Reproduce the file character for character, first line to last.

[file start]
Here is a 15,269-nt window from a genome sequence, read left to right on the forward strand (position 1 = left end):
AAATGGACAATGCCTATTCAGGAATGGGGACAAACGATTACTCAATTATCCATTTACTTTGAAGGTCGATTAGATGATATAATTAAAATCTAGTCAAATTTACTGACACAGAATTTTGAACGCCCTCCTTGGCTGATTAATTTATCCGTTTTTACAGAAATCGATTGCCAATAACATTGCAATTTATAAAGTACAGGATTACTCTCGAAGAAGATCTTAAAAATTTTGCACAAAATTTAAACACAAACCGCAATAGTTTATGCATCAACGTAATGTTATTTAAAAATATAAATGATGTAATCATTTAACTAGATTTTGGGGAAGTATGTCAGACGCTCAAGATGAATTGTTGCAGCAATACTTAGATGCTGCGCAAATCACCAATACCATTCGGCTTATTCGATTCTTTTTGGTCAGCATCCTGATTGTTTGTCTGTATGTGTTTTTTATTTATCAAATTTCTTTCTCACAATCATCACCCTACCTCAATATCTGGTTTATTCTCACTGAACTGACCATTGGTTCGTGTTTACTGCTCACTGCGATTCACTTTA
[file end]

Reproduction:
Here is a 15,269-nt window from a genome sequence, read left to right on the forward strand (position 1 = left end):
AAATGGACAATGCCTATTCAGGAATGGGGACAAACGATTACTCAATTATCCATTTACTTTGAAGGTCGATTAGATGATATAATTAAAATCTAGTCAAATTTACTGACACAGAATTTTGAACGCCCTCCTTGGCTGATTAATTTATCCGTTTTTACAGAAATCGATTGCCAATAACATTGCAATTTATAAAGTACAGGATTACTCTCGAAGAAGATCTTAAAAATTTTGCACAAAATTTAAACACAAACCGCAATAGTTTATGCATCAACGTAATGTTATTTAAAAATATAAATGATGTAATCATTTAACTAGATTTTGGGGAAGTATGTCAGACGCTCAAGATGAATTGTTGCAGCAATACTTAGATGCTGCGCAAATCACCAATACCATTCGGCTTATTCGATTCTTTTTGGTCAGCATCCTGATTGTTTGTCTGTATGTGTTTTTTATTTATCAAATTTCTTTCTCACAATCATCACCCTACCTCAATATCTGGTTTATTCTCACTGAACTGACCATTGGTTCGTGTTTACTGCTCACTGCGATTCACTTTA